No 13. Thursday, November 2.

———— ————Long a est Injuria, long & Ambages, scd summa sequar fastigia rerum.

IT is a Practice I have generally followed, to converse in equal Freedom with the deserving Men of both Parties; and it was never without some Contempt, that I have observed Persons wholly out of Employment, affect to do otherwise: I doubted whether any Man could owe so much to the side he was of, though he were retained by it; but without some great point of Interest, either in Possession or Prospect, I thought it was the Mark of a low and narrow Spirit.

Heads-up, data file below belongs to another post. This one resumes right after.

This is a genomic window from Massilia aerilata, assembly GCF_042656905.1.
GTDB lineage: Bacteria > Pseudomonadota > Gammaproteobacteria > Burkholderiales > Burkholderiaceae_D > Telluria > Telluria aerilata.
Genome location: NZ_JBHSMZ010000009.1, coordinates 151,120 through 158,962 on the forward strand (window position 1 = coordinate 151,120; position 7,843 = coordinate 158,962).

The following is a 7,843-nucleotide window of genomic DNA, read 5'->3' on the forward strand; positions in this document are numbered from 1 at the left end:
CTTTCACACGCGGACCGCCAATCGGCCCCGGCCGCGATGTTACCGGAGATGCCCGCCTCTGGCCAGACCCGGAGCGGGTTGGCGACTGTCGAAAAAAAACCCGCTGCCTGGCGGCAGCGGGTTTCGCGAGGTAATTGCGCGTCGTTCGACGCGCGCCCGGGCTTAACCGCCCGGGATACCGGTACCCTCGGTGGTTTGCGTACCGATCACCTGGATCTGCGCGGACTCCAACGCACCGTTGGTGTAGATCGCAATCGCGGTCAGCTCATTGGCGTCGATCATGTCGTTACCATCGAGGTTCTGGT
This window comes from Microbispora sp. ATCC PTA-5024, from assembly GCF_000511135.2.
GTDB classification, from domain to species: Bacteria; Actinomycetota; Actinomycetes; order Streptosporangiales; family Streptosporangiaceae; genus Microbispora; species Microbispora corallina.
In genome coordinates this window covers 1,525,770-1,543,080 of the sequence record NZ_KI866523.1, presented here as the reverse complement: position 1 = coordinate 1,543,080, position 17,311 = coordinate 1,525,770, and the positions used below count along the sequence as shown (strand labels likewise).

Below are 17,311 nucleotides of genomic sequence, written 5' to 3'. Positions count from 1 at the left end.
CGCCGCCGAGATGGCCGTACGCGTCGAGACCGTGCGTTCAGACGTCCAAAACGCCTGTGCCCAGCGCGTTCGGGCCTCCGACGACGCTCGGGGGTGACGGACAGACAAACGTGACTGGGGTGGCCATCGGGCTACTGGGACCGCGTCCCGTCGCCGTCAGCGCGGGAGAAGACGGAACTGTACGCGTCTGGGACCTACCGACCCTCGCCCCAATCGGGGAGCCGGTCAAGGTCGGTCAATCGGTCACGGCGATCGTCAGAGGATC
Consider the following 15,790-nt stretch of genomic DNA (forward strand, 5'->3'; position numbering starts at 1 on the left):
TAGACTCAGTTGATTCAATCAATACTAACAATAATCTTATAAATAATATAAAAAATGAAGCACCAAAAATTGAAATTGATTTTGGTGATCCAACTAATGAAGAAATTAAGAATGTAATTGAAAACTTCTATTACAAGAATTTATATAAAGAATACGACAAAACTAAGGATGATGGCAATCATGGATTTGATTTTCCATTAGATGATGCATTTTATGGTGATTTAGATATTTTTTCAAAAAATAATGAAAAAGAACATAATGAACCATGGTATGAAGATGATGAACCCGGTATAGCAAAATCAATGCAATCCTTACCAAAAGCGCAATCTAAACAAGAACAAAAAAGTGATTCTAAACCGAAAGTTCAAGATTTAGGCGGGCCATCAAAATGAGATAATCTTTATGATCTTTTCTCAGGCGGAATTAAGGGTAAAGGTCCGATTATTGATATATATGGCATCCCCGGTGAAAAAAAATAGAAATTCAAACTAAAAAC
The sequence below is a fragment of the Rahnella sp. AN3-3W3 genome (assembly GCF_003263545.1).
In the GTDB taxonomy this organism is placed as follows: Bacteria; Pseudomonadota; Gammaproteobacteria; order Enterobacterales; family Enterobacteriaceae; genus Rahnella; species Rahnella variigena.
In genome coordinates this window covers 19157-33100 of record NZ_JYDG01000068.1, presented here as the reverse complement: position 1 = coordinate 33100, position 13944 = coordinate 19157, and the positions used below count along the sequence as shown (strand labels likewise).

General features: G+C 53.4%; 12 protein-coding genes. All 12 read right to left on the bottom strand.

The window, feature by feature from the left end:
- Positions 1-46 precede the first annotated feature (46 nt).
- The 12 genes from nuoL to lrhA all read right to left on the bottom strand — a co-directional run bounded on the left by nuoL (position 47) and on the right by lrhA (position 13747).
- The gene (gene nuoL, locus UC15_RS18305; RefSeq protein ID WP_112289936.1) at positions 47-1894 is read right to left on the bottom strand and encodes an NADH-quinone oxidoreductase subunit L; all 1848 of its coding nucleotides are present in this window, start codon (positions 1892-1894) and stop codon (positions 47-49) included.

'Tis hard, that for some Weeks past, I have been forced, in my own Defence, to follow a Proceeding that I have so much condemned in others. But several of my Acquaintance among the declining Party, are grown so insufferably Peevish and Splenatick, profess such violent Apprehensions for the Publick, and represent the State of Things in such formidable Idea's, that I find my self disposed to share in their Afflictions, tho' I know them to be groundless and imaginary, or, which is worse, purely affected. To offer them Comfort one by one, would be not only an endless, but a disobliging Task. Some of them, I am convinced, would be less Melancholy, if there were more Occasion. I shall therefore, instead of hearkning to further Complaints, employ some part of this Paper for the future, in letting such Men see, that their natural or acquired Fears are ill-grounded, and their artificial ones as ill-intended. That all our present Inconveniencies are the Consequence of the very Counsels they so much admire, which E